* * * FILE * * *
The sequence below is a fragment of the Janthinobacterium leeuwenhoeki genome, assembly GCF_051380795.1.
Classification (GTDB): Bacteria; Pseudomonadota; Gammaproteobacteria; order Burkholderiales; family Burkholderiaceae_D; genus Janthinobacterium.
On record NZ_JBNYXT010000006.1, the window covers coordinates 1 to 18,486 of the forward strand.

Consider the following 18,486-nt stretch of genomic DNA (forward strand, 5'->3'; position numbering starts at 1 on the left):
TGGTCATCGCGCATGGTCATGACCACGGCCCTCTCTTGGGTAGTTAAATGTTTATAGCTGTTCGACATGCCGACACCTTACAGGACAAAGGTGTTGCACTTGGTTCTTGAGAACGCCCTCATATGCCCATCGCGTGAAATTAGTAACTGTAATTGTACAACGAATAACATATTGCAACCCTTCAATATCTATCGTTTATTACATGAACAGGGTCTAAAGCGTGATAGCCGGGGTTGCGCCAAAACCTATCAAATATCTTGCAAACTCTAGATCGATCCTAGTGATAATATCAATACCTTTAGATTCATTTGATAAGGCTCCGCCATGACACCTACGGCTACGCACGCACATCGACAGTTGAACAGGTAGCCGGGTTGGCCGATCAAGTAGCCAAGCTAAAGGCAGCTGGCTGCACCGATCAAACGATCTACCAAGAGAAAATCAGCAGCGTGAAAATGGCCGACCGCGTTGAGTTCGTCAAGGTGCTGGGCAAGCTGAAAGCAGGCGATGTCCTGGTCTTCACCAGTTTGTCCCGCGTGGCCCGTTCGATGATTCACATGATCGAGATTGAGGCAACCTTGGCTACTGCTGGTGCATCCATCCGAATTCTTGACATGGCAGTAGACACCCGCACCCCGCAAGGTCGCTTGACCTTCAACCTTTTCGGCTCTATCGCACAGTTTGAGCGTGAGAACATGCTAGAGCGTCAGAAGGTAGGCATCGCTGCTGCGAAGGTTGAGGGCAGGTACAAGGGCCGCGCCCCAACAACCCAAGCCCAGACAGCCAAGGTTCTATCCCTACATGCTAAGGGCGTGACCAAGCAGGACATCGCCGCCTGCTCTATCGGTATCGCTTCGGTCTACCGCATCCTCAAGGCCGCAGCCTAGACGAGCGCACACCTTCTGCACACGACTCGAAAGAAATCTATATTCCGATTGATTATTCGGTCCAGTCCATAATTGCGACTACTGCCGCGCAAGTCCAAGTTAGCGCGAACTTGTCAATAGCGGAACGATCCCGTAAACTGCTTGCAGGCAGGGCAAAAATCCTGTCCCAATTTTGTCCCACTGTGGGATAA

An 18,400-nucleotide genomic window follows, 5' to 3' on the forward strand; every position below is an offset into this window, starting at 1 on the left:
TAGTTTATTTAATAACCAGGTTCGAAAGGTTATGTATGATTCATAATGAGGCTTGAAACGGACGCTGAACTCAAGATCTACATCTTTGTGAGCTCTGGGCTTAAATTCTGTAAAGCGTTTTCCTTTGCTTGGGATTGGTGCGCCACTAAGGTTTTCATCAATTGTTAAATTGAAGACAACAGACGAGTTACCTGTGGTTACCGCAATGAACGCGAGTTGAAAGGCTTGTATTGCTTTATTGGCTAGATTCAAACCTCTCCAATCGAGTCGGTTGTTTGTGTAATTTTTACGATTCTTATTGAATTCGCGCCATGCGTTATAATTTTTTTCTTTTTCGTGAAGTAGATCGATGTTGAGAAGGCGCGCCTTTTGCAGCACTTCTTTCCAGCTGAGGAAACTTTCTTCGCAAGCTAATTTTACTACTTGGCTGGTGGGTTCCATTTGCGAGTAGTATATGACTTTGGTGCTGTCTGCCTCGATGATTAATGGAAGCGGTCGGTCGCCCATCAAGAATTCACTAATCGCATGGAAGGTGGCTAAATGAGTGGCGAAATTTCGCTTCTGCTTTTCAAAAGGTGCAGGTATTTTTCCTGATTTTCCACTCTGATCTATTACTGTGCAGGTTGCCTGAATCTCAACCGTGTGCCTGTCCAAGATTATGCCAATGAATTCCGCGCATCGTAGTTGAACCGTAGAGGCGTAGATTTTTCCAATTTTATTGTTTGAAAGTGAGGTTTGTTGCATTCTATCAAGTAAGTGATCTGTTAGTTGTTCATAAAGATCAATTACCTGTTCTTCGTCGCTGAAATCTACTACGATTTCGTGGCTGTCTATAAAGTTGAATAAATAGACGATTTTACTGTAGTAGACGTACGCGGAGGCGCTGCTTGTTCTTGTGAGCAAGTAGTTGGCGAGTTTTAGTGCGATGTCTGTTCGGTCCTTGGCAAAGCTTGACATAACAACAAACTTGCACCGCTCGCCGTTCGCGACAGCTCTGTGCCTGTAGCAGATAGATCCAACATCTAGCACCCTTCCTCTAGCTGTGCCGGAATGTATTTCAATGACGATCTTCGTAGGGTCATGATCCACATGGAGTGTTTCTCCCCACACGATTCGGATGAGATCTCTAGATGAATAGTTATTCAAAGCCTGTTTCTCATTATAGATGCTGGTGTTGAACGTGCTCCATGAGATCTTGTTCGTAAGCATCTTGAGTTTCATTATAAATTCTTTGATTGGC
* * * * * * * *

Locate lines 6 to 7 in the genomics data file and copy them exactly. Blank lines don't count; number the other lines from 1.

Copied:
An 18,400-nucleotide genomic window follows, 5' to 3' on the forward strand; every position below is an offset into this window, starting at 1 on the left:
TAGTTTATTTAATAACCAGGTTCGAAAGGTTATGTATGATTCATAATGAGGCTTGAAACGGACGCTGAACTCAAGATCTACATCTTTGTGAGCTCTGGGCTTAAATTCTGTAAAGCGTTTTCCTTTGCTTGGGATTGGTGCGCCACTAAGGTTTTCATCAATTGTTAAATTGAAGACAACAGACGAGTTACCTGTGGTTACCGCAATGAACGCGAGTTGAAAGGCTTGTATTGCTTTATTGGCTAGATTCAAACCTCTCCAATCGAGTCGGTTGTTTGTGTAATTTTTACGATTCTTATTGAATTCGCGCCATGCGTTATAATTTTTTTCTTTTTCGTGAAGTAGATCGATGTTGAGAAGGCGCGCCTTTTGCAGCACTTCTTTCCAGCTGAGGAAACTTTCTTCGCAAGCTAATTTTACTACTTGGCTGGTGGGTTCCATTTGCGAGTAGTATATGACTTTGGTGCTGTCTGCCTCGATGATTAATGGAAGCGGTCGGTCGCCCATCAAGAATTCACTAATCGCATGGAAGGTGGCTAAATGAGTGGCGAAATTTCGCTTCTGCTTTTCAAAAGGTGCAGGTATTTTTCCTGATTTTCCACTCTGATCTATTACTGTGCAGGTTGCCTGAATCTCAACCGTGTGCCTGTCCAAGATTATGCCAATGAATTCCGCGCATCGTAGTTGAACCGTAGAGGCGTAGATTTTTCCAATTTTATTGTTTGAAAGTGAGGTTTGTTGCATTCTATCAAGTAAGTGATCTGTTAGTTGTTCATAAAGATCAATTACCTGTTCTTCGTCGCTGAAATCTACTACGATTTCGTGGCTGTCTATAAAGTTGAATAAATAGACGATTTTACTGTAGTAGACGTACGCGGAGGCGCTGCTTGTTCTTGTGAGCAAGTAGTTGGCGAGTTTTAGTGCGATGTCTGTTCGGTCCTTGGCAAAGCTTGACATAACAACAAACTTGCACCGCTCGCCGTTCGCGACAGCTCTGTGCCTGTAGCAGATAGATCCAACATCTAGCACCCTTCCTCTAGCTGTGCCGGAATGTATTTCAATGACGATCTTCGTAGGGTCATGATCCACATGGAGTGTTTCTCCCCACACGATTCGGATGAGATCTCTAGATGAATAGTTATTCAAAGCCTGTTTCTCATTATAGATGCTGGTGTTGAACGTGCTCCATGAGATCTTGTTCGTAAGCATCTTGAGTTTCATTATAAATTCTTTGATTGGC